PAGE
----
Interview: film director Alain Guiraudie discusses Stranger by the Lake
- Richard Mowe
- 14 February 2014
The film is a provocative tale of love, passion and treachery set against a lakeside gay cruising area
His name may not be as familiar as his two openly gay French director colleagues François Ozon and André Téchiné, but Alain Guiraudie is emerging from the shadows thanks to Stranger by the Lake. His provocative tale of love, passion and treachery set against a lakeside gay cruising area was screened as part of Un Certain Regard at Cannes last year, winning him the Best Director award as well as the Queer Palm Award. The film has garnered nominations for no less than eight Césars (the French Oscars). Guiraudie, one of French cinema’s most original if under-appreciated voices, lives and tends to work close to his home in the country near Toulouse.
Your previous films such as The King of Escape and No Rest for the Brave have created fictitious worlds, but here you wanted to make something much more personal. Why?
What I decided to do was to talk about something familiar to me. So the story was about homosexuality. In my previous films the worlds that I created were pure invention. This time I wanted to base it on something I really knew and make a film that was about love, desire, and passion. I really wanted to explore this idea of a passion where the other person really gets under your skin.
Were the characters based on people you had known?
The main character, Franck (played by Pierre Deladonchamps) is inspired by someone I know very well. I also think I put a lot of myself into it. Henri, the lonely guy who sits and watches (Patrick d’Assumҫao), was also based on someone in real life, but I fleshed him out by giving him a broader background of despair. Michel (Christophe Paou) is a product of my imagination. He is a cross between a god of the lake and an ultra-liberal modern lover and serial cruiser and looks just a bit like Tom Selleck.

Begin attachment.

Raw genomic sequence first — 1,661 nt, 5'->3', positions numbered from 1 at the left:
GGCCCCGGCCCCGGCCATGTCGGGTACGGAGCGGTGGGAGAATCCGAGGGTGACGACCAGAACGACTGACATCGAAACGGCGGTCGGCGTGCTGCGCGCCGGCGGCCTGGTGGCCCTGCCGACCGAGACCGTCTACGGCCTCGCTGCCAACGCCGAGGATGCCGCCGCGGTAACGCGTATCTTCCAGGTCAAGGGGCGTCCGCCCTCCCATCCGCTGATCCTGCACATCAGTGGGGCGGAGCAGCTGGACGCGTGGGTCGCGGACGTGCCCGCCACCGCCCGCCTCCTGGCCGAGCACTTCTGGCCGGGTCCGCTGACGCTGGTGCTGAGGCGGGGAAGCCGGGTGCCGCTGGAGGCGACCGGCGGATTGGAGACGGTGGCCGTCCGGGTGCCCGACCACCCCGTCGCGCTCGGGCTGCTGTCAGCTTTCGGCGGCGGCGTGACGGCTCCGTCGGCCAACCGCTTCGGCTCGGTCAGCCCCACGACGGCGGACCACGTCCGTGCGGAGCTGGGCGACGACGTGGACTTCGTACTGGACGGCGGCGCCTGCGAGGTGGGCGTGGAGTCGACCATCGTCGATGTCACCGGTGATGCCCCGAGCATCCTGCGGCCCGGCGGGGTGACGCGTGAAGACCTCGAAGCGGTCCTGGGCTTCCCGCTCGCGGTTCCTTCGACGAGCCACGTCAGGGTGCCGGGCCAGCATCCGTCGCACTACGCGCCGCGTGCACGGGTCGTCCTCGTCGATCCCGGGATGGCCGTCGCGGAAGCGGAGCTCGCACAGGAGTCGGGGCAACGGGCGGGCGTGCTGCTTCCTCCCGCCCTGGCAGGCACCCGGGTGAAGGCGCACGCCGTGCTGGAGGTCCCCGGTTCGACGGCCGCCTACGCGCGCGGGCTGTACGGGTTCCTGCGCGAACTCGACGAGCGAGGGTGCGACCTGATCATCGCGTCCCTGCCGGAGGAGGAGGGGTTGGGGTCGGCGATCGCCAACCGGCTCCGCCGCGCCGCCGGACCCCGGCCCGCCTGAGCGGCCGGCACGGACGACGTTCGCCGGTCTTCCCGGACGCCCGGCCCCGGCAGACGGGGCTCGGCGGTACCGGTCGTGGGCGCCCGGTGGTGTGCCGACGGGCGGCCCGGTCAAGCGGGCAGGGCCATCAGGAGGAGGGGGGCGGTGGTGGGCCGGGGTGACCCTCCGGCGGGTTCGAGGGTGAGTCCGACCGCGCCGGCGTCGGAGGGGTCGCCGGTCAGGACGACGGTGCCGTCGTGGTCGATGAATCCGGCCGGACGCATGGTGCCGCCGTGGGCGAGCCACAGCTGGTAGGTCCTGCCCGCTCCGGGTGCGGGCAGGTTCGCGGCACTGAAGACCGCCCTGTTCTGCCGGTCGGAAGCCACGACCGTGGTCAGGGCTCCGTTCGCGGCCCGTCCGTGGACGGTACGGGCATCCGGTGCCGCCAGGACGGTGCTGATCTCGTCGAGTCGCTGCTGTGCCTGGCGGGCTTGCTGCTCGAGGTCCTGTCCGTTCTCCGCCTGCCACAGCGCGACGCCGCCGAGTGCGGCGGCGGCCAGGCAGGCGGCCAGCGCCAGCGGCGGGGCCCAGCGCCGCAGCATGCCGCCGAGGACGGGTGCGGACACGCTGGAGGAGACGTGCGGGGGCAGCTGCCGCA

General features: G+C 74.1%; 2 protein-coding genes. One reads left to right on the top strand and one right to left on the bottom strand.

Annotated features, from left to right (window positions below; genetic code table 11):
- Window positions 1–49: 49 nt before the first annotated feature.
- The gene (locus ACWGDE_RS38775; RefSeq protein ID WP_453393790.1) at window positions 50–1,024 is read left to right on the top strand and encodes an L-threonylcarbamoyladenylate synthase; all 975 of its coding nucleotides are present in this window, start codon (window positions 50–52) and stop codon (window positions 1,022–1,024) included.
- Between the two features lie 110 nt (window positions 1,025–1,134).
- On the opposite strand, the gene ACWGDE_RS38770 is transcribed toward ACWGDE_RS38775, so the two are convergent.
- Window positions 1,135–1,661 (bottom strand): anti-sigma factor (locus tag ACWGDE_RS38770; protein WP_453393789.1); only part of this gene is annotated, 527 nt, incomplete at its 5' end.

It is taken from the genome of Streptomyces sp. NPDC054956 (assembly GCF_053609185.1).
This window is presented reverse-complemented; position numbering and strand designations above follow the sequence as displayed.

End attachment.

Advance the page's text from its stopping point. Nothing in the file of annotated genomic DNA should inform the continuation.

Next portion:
You are a fan of Rainer Werner Fassbinder. Did you have the feel of his films in mind when preparing Stranger by the Lake?
Before I started work I re-read Jean Genet's Querelle and also re-watched the film that Fassbinder made of the novel. It was more to make sure that I wasn't treading on their toes. But if you want a very distant influence it would be Charles Laughton's The Night of the Hunter, and an atmosphere of brooding I wanted to create.
What’s on the horizon?
It's a film about a dairy taken over by a co-operative of farm workers and smallholders in the French countryside: I'd quite like it to be in the Lozère. And against this revolutionary background, there's a love story between two men.
Stranger by the Lake is on limited release from Fri 21 Feb.